ERP evidence of cognitive strategy change in motivational conditions with varying level of difficulty

Authors: Vuillier, L., Whitebread, D. and Szucs, D.

Journal: Neuropsychologia

Volume: 70

Pages: 126-133

eISSN: 1873-3514

ISSN: 0028-3932

DOI: 10.1016/j.neuropsychologia.2015.02.025

Abstract:

Recent research suggests that motivation improves cognitive functions but the particular mechanisms and precise behavioural conditions involved in such improvement still remain unknown. Particularly, it is unclear when in time and in which conditions these mechanisms are engaged. In the present study, we aimed to look at the neural markers of cognitive control strategies in different motivational conditions (motivation vs neutral) with different levels of difficulty (high vs low). Twenty-five adults completed a newly designed task in the four conditions above. Three ERP components were analysed: the CNV, LRP and P3b. We found that a motivational situation triggers the use of a proactive strategy when low cognitive control is required. A reactive strategy was used in a non-motivational situation and for difficult trials. Our study is also the first to provide evidence that the difference between proactive and reactive strategies occurs after the first stimulus (cue) is processed.

http://eprints.bournemouth.ac.uk/24873/

Source: Scopus

ERP evidence of cognitive strategy change in motivational conditions with varying level of difficulty.

Authors: Vuillier, L., Whitebread, D. and Szucs, D.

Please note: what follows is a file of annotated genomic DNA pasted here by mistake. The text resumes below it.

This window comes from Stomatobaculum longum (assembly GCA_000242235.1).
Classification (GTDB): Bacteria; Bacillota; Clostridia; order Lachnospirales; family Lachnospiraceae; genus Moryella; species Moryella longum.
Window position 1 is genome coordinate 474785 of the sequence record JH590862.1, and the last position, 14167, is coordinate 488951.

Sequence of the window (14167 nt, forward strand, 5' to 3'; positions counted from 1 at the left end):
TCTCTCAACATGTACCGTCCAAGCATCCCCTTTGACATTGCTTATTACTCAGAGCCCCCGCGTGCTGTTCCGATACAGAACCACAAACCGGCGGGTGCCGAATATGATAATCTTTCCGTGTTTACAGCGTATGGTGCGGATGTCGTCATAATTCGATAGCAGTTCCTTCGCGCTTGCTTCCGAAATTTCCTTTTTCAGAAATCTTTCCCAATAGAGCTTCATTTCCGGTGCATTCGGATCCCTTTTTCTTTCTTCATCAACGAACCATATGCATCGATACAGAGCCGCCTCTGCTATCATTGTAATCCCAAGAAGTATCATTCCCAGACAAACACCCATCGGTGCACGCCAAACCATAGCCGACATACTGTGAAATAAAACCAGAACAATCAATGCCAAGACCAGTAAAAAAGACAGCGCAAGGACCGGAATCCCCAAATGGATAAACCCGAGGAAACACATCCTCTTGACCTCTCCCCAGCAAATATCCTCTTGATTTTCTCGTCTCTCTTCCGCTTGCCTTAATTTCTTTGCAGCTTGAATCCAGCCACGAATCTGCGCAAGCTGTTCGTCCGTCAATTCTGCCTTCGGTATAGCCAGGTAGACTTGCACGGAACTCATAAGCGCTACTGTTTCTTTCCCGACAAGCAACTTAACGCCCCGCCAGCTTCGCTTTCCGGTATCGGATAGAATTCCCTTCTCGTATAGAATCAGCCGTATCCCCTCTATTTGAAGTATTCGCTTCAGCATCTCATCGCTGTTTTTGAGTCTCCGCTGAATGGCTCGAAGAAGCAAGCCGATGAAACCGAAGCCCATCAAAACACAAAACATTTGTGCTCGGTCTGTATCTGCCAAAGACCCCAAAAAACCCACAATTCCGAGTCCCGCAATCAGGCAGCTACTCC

Journal: Neuropsychologia

Volume: 70

Pages: 126-133

eISSN: 1873-3514

DOI: 10.1016/j.neuropsychologia.2015.02.025

Abstract:

Recent research suggests that motivation improves cognitive functions but the particular mechanisms and precise behavioural conditions involved in such improvement still remain unknown. Particularly, it is unclear when in time and in which conditions these mechanisms are engaged. In the present study, we aimed to look at the neural markers of cognitive control strategies in different motivational conditions (motivation vs neutral) with different levels of difficulty (high vs low). Twenty-five adults completed a newly designed task in the four conditions above. Three ERP components were analysed: the CNV, LRP and P3b. We found that a motivational situation triggers the use of a proactive strategy when low cognitive control is required. A reactive strategy was used in a non-motivational situation and for difficult trials. Our study is also the first to provide evidence that the difference between proactive and reactive strategies occurs after the first stimulus (cue) is processed.

http://eprints.bournemouth.ac.uk/24873/

Source: PubMed

ERP evidence of cognitive strategy change in motivational conditions with varying level of difficulty

Authors: Vuillier, L., Whitebread, D. and Szucs, D.

Journal: NEUROPSYCHOLOGIA

Volume: 70

Pages: 126-133

eISSN: 1873-3514

ISSN: 0028-3932

DOI: 10.1016/j.neuropsychologia.2015.02.025

http://eprints.bournemouth.ac.uk/24873/

Source: Web of Science (Lite)

ERP evidence of cognitive strategy change in motivational conditions with varying level of difficulty

Authors: Vuillier, L., Szucs, D. and Whitebread, D.

Journal: Neuropsychologia

Volume: 70

Pages: 126-133

Publisher: Elsevier

ISSN: 1873-3514

DOI: 10.1016/j.neuropsychologia.2015.02.025

Abstract: